09/25/2009 - The following is excerpted from the author's opening statement before the Joint Economic Committee hearing on "The Future of Newspapers: The Impact on the Economy and Democracy," September 24, 2009.
There are a lot of misconceptions about where we get our news. Only about 54% of Americans say they regularly read print newspapers. But that number, drawn from surveys, does not tell us much about where news comes from.
In every community in America I have studied in 26 years as a press critic, the newspaper in town has more boots on the ground--more reporters and editors—than anyone else—usually than all others combined. A good deal of what is carried on radio, television, cable and wire services comes from newspaper newsrooms. These media then disseminate it to broader audiences.
When we imagine the news ecosystem in the 21st century, the newspaper is still the largest originating, gathering source.
The second misconception about newspapers is that their crisis stems from loss of audience. Not so. Weekday print circulation last year fell by 4.6%, but the number of unique visitors to newspaper websites grew by 15.8% to 65 million. When you combine print and online audiences of newspapers, the industry overall is faring better than other legacy media-and many newspapers are seeing their audience grow. One study, by Scarborough, suggests audience gains of 8.4% from online readership. What's more, the internet offers the potential of a more compelling, more dynamic, more interactive journalism-a better journalism than print-coming from these newsrooms.
The crisis facing newspapers is a revenue problem. Advertising, the economic foundation of journalism for the last century, is collapsing, particularly classified advertising. Print newspaper ad revenue fell by roughly 25% in the last two years, and 2009 will likely be worse. Meanwhile, online display advertising for newspapers is now declining, too.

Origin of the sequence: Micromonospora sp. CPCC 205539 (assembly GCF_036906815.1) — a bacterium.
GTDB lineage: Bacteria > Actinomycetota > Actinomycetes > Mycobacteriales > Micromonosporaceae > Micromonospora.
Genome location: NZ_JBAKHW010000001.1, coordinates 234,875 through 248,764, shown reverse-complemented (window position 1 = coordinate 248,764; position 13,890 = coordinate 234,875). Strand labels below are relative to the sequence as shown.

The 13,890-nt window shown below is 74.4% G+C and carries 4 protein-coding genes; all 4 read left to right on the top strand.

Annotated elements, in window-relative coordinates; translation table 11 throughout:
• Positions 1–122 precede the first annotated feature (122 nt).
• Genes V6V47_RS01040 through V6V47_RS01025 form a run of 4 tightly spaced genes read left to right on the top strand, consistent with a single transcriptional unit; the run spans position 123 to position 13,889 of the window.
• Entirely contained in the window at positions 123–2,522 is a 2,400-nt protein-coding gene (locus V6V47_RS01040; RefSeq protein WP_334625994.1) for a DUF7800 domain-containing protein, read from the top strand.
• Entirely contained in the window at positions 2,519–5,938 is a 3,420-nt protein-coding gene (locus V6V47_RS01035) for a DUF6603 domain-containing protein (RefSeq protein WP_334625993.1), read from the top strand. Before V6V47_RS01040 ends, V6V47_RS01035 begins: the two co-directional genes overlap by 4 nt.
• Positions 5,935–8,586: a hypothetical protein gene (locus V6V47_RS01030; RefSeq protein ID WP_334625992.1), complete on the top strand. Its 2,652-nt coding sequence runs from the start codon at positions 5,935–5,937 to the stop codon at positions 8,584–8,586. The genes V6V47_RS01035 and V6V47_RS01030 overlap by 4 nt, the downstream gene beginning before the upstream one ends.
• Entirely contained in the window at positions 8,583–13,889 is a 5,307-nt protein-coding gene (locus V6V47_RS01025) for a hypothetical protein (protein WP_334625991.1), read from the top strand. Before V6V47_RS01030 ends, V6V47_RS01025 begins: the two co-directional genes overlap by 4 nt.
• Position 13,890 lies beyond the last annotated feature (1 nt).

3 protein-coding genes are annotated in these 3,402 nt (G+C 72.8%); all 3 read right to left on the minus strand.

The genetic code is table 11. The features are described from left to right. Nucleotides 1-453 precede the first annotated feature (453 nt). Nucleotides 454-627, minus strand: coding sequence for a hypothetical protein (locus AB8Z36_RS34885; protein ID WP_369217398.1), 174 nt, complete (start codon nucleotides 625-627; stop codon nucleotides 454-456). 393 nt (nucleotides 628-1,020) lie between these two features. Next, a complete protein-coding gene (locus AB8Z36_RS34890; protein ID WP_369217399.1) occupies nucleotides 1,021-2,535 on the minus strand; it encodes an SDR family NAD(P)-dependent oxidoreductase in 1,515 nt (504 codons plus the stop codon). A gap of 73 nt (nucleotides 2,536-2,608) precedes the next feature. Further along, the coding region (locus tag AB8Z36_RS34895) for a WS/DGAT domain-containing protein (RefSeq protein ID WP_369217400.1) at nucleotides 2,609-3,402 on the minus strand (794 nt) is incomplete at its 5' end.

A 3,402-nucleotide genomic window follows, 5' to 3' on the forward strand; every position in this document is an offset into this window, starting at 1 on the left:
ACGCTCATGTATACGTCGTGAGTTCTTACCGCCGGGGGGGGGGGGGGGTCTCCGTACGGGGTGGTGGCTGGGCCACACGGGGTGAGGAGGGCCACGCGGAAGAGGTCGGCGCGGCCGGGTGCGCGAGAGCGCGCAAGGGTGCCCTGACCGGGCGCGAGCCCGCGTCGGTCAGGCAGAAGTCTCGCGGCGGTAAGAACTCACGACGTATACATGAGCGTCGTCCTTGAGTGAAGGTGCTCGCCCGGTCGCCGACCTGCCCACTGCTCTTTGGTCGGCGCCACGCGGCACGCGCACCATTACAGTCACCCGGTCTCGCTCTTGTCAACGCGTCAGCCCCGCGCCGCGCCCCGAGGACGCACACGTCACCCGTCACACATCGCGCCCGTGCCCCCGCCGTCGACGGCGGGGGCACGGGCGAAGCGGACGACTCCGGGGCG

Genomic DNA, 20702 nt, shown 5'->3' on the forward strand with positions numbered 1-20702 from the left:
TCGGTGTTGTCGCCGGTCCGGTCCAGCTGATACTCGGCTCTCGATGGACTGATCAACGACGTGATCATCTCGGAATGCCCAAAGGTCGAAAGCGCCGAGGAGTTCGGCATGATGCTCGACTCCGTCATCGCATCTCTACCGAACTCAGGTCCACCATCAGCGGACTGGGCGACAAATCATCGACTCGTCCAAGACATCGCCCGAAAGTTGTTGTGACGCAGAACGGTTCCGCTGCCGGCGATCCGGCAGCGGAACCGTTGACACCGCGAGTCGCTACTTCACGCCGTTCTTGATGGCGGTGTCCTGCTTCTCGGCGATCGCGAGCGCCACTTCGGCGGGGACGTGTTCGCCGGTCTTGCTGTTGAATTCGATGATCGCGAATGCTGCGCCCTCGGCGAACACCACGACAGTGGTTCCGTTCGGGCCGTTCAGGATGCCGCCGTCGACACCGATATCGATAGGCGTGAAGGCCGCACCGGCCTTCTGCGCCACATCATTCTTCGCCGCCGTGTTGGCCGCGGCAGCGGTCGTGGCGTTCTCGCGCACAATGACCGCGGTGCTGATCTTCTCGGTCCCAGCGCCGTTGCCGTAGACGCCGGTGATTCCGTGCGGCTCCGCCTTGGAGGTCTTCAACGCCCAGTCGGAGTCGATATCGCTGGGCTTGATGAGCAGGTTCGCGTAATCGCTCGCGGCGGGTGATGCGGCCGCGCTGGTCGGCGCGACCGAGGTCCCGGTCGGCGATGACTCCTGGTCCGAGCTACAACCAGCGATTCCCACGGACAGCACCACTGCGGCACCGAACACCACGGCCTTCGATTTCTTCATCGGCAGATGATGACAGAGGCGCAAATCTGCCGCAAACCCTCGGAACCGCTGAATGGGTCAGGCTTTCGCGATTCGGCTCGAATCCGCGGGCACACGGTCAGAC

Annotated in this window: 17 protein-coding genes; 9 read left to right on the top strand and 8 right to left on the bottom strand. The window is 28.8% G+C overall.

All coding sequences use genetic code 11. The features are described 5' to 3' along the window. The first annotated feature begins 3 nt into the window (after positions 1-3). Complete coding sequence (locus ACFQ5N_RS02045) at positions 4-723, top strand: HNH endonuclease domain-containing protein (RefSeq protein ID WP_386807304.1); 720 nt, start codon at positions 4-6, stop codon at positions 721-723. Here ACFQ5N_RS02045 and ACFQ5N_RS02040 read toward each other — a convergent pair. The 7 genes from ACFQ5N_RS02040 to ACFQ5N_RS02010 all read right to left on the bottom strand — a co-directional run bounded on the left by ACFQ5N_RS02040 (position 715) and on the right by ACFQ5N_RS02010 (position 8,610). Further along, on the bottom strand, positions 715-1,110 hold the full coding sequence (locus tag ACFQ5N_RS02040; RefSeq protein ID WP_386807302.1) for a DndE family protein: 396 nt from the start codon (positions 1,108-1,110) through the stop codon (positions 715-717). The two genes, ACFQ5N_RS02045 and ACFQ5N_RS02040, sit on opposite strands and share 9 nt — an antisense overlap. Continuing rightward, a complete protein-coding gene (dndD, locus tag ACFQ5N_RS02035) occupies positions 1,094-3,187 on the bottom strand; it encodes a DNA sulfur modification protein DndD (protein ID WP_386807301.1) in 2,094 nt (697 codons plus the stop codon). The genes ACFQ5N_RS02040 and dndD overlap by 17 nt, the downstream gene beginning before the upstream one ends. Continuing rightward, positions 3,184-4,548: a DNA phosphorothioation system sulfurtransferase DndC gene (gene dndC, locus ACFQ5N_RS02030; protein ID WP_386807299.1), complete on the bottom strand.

Last year, the traffic to the top 50 news websites grew by 27%. But the price of an online ad fell by 48%.
The consequence is that the amount of our civic life that occurs in the sunlight of observation by journalists is shrinking. The number of city councils and zoning commissions, utility boards and state houses, governor's mansions and world capitals being covered on a regular basis, even by a lone journalist, is diminishing. One out of every five people working in newspaper newsrooms in 2000 was gone at the beginning of 2009, and the number is doubtless higher now. My old newspaper, the Los Angeles Times, has half the reporters it did a decade ago.
The problem is more acute at bigger papers than at smaller ones, but no one is immune--and I venture metropolitan suburban areas may be most vulnerable.
Alternative news sites such as Voice of San Diego and MinnPost are exciting innovations, but the number of people working there does not yet come close to the lost numbers-and none of these sites has so far found a sustaining business model.
More of American life now occurs in shadow. And we cannot know what we do not know.
Newspapers are more than partly to blame. Like other legacy industries before them, newspapers let a generation of opportunities slip through their fingers-from E-Bay to Google, to Realtor.com to Monster.com. The industry is running out of options, though I believe some remain. Those include charging for content, getting tough with aggregators, creating online retail malls, and more. No one knows which will prevail. I am an analyst, not an advocate. The only thing close to a consensus is that most likely no one revenue source will be sufficient.
So should we care whether newspapers survive? Perhaps not. Typewriters have come and gone. But I believe we do have a stake as citizens in having reporters who are independent, who work full time, and who go out and gather news, not just talk about it, and who try to get the facts and the context right.
And it's not just the high-flying investigative reporters I have in mind, but perhaps even more so the reporters who simply show up week after week, sit in the front row, and bears witness, and who, simply by their presence, say to those in power on behalf of all the rest of us, you are being watched.
Read more about the work of the Pew Research Center's Project for Excellence in Journalism.